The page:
His death was not the end, for he rose from the grave. And, after showing himself to those who would be witnesses to his glory, he ascended to his father in heaven. Stephen the martyr, saw a vision of Jesus standing next to his Father in heaven. He was alive, dwelling in inexpressible light, in Abba’s presence.
The great miracle which accompanied Jesus’ ascension was, he did not ascend to his Father’s throne alone. Because Jesus bore our collective humanity in his Person, his ascension meant all humanity ascended into the Father’s presence with him. The apostle Paul wrote, “Therefore if you have been raised up with Christ, keep seeking the things above, where Christ is, seated at the right hand of God. Set your mind on the things above, not on the things that are on earth. For you have died and your life is hidden with Christ in God. When Christ, who is our life, is revealed, then you also will be revealed with Him in glory.” (Col. 3:1-4 NASB) The objective reality of our human existence is our real life is in Christ, in his hypostatic union as the God/man. We are, even now, at this moment, in heavenly places in Christ Jesus.
What we believe about Jesus Christ is critical. Our participation in the heavenly realities is in Christ, so we do not experience the truth of our heavenly inclusion apart from faith in Christ. Do we believe the truth of our existence? We died with Christ. We rose with Christ. We share in his glory both now, and forever. We are in Christ. By faith, we participate in his perfect relationship with the Father in the Spirit and share the glories of eternity with him.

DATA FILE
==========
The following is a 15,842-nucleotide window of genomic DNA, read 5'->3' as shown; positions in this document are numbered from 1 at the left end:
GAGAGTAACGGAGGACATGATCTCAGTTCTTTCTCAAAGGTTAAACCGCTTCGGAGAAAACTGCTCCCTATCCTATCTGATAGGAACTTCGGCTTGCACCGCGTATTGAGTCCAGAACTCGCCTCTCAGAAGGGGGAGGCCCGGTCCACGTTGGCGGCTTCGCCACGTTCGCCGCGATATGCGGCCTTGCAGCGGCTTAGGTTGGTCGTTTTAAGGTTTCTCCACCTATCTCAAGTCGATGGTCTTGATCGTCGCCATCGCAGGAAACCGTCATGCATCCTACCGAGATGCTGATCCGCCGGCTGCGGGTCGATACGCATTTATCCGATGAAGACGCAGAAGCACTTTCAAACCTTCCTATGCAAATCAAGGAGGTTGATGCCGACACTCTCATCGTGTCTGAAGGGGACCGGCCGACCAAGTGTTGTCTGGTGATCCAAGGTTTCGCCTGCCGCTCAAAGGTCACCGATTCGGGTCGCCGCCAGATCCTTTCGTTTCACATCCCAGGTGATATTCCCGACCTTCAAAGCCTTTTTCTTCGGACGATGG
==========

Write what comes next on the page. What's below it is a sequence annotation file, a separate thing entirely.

Our longing for bigger and better things is at its root a longing for life as it was meant to be. We were created for eternity, for the Garden of Eden, for more than the best our human life has to offer. We were meant for flowing streams of crystal clear water and stunning, star-filled night skies. We were created to dwell in harmony, unity, and peace. This is the root of our human longings and is what we really seek, if we are willing to admit it.
We have the promise in the Scriptures that one day Jesus will return in the same way in which he left. We can look forward to his return with joy and expectation, as we trust he is the Person who is our redemption, our salvation, and our deliverance. If Jesus indeed holds within his Person the truth of our human existence, that we were created for life with God forever, then his return means we will finally experience our true heaven on earth. And this is definitely better than anything we could create for ourselves, since it will never come to an end.